Thaksin Shinawatra could now be riding a wave of domestic and international acclaim if he had served his ‘unjust’ sentence and emerged as a political martyr
A comment by Shandi Mukergee
The recent visit to Cambodia by Thaksin Shinawatra, Thailand’s former prime minister, displays a glaring fault line in his character. Rather than attend his trial on corruption charges he, in criminal terms, “did a runner” to foreign countries, one of which found him to be a distinct embarrassment and deported him, others preferred not to sully their hands with him.
It’s hard to believe that the policeman-turned-economist-turned-politician who had his country and its future in the palm of his hand is now a fugitive from what he has described as “injustice”. Further, he has had to be extremely careful to avoid landing in countries with any form of extradition treaty with Thailand. So the man who once had an enviable network of friends in the corridors of power has become an international pariah.
The faultline in his character, the knee-jerk reaction to run, though, not only spoiled his opportunity for heroic status on the world stage but also revealed a myopic view of his role in his nation’s future. The rice farmers in the east jammed against the Thai/Cambodia border have lost a national and open-handed hero who they could count on to fight their corner when it came to subsidies and government aid. The city fathers in Bangkok and other centres of commerce and finance in the Kingdom have also lost a champion who fought for their independence and aggrandisement. After all, he may not have been born one of them but in his business dealings he grew in stature and was a welcome guest in boardrooms across the country.
All of this is now just so much wishful thinking for a man who although not touched with greatness had greatness thrust upon him by a throng of adoring, red-shirted supporters. In a country where elected representatives have all too often been replaced by the military, he chose to run for cover when confronted by the prospect of jail rather than the adulation he was used to.
In history there have been countless heroic political figures who served their sentences and subsequently realised their ambitions for their people. The best example, and a man who stands head and shoulders above the rest, has to be Nelson Mandela, who fought against the apartheid regime and white supremacy that ostracised South Africa from the rest of the civilised world.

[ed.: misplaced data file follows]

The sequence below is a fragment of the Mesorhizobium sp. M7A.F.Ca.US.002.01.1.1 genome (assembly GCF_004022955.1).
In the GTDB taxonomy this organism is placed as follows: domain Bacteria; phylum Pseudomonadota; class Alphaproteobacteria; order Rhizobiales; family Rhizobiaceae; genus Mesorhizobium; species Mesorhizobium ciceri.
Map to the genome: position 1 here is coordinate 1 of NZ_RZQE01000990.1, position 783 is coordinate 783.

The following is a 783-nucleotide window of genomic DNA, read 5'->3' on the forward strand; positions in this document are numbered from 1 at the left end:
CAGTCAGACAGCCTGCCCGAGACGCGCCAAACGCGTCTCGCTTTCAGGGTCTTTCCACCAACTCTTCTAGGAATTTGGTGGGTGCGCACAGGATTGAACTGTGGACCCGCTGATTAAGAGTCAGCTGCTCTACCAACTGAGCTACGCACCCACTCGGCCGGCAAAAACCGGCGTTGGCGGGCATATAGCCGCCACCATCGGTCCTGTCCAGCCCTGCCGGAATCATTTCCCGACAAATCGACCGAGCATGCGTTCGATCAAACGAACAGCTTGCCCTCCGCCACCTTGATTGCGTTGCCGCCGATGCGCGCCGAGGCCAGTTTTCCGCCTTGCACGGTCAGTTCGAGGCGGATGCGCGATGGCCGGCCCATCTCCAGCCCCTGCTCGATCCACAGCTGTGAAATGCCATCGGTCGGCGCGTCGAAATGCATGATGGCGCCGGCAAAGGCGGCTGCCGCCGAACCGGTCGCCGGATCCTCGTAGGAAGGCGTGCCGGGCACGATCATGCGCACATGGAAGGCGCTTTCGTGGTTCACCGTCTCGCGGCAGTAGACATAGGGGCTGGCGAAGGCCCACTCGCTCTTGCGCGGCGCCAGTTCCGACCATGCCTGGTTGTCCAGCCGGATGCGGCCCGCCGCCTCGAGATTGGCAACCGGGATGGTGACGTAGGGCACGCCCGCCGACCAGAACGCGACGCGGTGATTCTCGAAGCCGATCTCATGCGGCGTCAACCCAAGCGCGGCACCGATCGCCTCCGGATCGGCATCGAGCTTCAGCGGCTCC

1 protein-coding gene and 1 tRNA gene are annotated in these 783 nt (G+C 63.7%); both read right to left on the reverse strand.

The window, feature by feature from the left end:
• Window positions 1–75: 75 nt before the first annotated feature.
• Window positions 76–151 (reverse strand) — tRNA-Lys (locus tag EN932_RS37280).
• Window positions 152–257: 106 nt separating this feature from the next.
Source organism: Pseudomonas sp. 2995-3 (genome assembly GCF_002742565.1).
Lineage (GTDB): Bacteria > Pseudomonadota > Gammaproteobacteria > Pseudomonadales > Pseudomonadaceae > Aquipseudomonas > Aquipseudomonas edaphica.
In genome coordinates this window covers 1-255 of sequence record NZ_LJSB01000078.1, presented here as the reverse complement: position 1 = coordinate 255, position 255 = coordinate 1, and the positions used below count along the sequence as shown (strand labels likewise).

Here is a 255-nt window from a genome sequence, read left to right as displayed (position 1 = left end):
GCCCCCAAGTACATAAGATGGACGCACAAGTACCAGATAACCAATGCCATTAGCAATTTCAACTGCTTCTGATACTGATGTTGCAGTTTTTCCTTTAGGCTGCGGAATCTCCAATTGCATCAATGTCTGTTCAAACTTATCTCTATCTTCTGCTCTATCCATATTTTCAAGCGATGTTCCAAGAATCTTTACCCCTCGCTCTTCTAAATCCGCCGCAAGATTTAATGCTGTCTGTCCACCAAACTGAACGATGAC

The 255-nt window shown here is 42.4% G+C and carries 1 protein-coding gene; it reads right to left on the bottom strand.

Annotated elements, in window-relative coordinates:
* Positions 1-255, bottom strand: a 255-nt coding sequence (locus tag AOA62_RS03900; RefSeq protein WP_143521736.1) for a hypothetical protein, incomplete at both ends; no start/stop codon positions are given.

Although Mandela did not have the opportunity of an alternative route away from purgatory as taken by Thaksin, he took his unjust punishment and ultimately served 27 years incarceration on the infamous Robben Island. His release followed the relaxation of apartheid laws – including lifting the ban on the African National Congress (ANC), the leading black rights party – by F W de Klerk, the South African president.
His release – covered by film, television, radio and newspaper correspondents from around the world – was a triumphal procession back into the limelight and assured him of the eventual landslide vote that made him the country’s first black president. His popularity lives on after his presidency and despite problems in his homeland, South Africa is leading the African nations towards a new and more promising dawn for its peoples.
Another worthy role model has to be Aung San Suu Kyi, who won a landslide election victory in Myanmar and was immediately put under house arrest to ensure that her reforming ways did not upset the junta’s gravy train. She has stoically endured her sentence and her smiling face has become a beacon even US presidents cannot ignore. She may not be the greatest of all politicians and probably doesn’t have Thaksin’s anticipated economic expertise, but she is seen by her people as a hero fighting for her convictions.
Had Thaksin gone to jail two years ago, he would now be a free man, revered even more by his followers and respected by his enemies. His cell would certainly not have been a dark dungeon, but a bright room with TV, internet and books he could have used to prepare himself for the next stage of his career. After all he would have been out of the political loop and avoided a severe economic crisis. His re-entry into the political arena will mean he has to confront a highly educated political opponent.
The lecture Thaksin gave at Cambodia’s ministry of finance in November offered nothing new to the gathering of 300 economists, just a reworking of ideas that he promulgated during his years as the Thai leader. In truth, any World Bank adviser would be more suited to discuss Cambodia’s economic future than the former Thai politician.
Allowing his friend Hun Sen, Cambodia’s prime minister, to use him against Abhisit Vejjajiva was probably another misguided move. So in essence, the wilderness years beckon Thailand’s former strong man. He just has to find a country that will take him.
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